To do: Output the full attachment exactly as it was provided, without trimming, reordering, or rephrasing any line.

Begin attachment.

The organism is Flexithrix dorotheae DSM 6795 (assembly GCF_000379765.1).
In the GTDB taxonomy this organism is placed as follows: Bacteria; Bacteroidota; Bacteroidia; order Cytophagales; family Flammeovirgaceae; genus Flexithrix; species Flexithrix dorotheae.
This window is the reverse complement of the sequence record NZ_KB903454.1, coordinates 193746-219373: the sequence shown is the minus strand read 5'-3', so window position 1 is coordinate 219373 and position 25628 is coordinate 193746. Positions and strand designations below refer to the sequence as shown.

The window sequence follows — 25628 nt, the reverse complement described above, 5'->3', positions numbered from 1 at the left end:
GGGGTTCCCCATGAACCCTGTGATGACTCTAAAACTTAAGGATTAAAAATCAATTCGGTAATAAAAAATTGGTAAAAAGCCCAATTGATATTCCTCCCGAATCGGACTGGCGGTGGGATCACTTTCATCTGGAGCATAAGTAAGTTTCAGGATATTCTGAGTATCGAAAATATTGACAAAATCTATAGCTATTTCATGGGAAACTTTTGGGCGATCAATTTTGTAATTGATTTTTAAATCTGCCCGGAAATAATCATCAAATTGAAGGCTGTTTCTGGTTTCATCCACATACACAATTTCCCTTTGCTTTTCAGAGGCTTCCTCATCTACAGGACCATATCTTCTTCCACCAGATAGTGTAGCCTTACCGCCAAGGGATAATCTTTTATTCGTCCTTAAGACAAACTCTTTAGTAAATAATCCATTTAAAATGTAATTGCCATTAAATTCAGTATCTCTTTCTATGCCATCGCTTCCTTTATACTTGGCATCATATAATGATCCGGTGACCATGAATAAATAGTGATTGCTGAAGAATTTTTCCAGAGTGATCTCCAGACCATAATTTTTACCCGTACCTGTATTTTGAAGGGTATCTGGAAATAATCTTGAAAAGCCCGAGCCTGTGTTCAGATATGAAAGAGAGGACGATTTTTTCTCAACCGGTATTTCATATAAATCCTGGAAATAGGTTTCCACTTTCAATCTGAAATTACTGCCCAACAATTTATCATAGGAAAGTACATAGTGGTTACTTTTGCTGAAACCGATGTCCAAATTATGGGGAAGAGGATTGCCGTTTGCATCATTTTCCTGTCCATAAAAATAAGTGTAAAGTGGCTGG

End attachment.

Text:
The organism is Flexithrix dorotheae DSM 6795 (assembly GCF_000379765.1).
In the GTDB taxonomy this organism is placed as follows: Bacteria; Bacteroidota; Bacteroidia; order Cytophagales; family Flammeovirgaceae; genus Flexithrix; species Flexithrix dorotheae.
This window is the reverse complement of the sequence record NZ_KB903454.1, coordinates 193746-219373: the sequence shown is the minus strand read 5'-3', so window position 1 is coordinate 219373 and position 25628 is coordinate 193746. Positions and strand designations below refer to the sequence as shown.

The window sequence follows — 25628 nt, the reverse complement described above, 5'->3', positions numbered from 1 at the left end:
GGGGTTCCCCATGAACCCTGTGATGACTCTAAAACTTAAGGATTAAAAATCAATTCGGTAATAAAAAATTGGTAAAAAGCCCAATTGATATTCCTCCCGAATCGGACTGGCGGTGGGATCACTTTCATCTGGAGCATAAGTAAGTTTCAGGATATTCTGAGTATCGAAAATATTGACAAAATCTATAGCTATTTCATGGGAAACTTTTGGGCGATCAATTTTGTAATTGATTTTTAAATCTGCCCGGAAATAATCATCAAATTGAAGGCTGTTTCTGGTTTCATCCACATACACAATTTCCCTTTGCTTTTCAGAGGCTTCCTCATCTACAGGACCATATCTTCTTCCACCAGATAGTGTAGCCTTACCGCCAAGGGATAATCTTTTATTCGTCCTTAAGACAAACTCTTTAGTAAATAATCCATTTAAAATGTAATTGCCATTAAATTCAGTATCTCTTTCTATGCCATCGCTTCCTTTATACTTGGCATCATATAATGATCCGGTGACCATGAATAAATAGTGATTGCTGAAGAATTTTTCCAGAGTGATCTCCAGACCATAATTTTTACCCGTACCTGTATTTTGAAGGGTATCTGGAAATAATCTTGAAAAGCCCGAGCCTGTGTTCAGATATGAAAGAGAGGACGATTTTTTCTCAACCGGTATTTCATATAAATCCTGGAAATAGGTTTCCACTTTCAATCTGAAATTACTGCCCAACAATTTATCATAGGAAAGTACATAGTGGTTACTTTTGCTGAAACCGATGTCCAAATTATGGGGAAGAGGATTGCCGTTTGCATCATTTTCCTGTCCATAAAAATAAGTGTAAAGTGGCTGG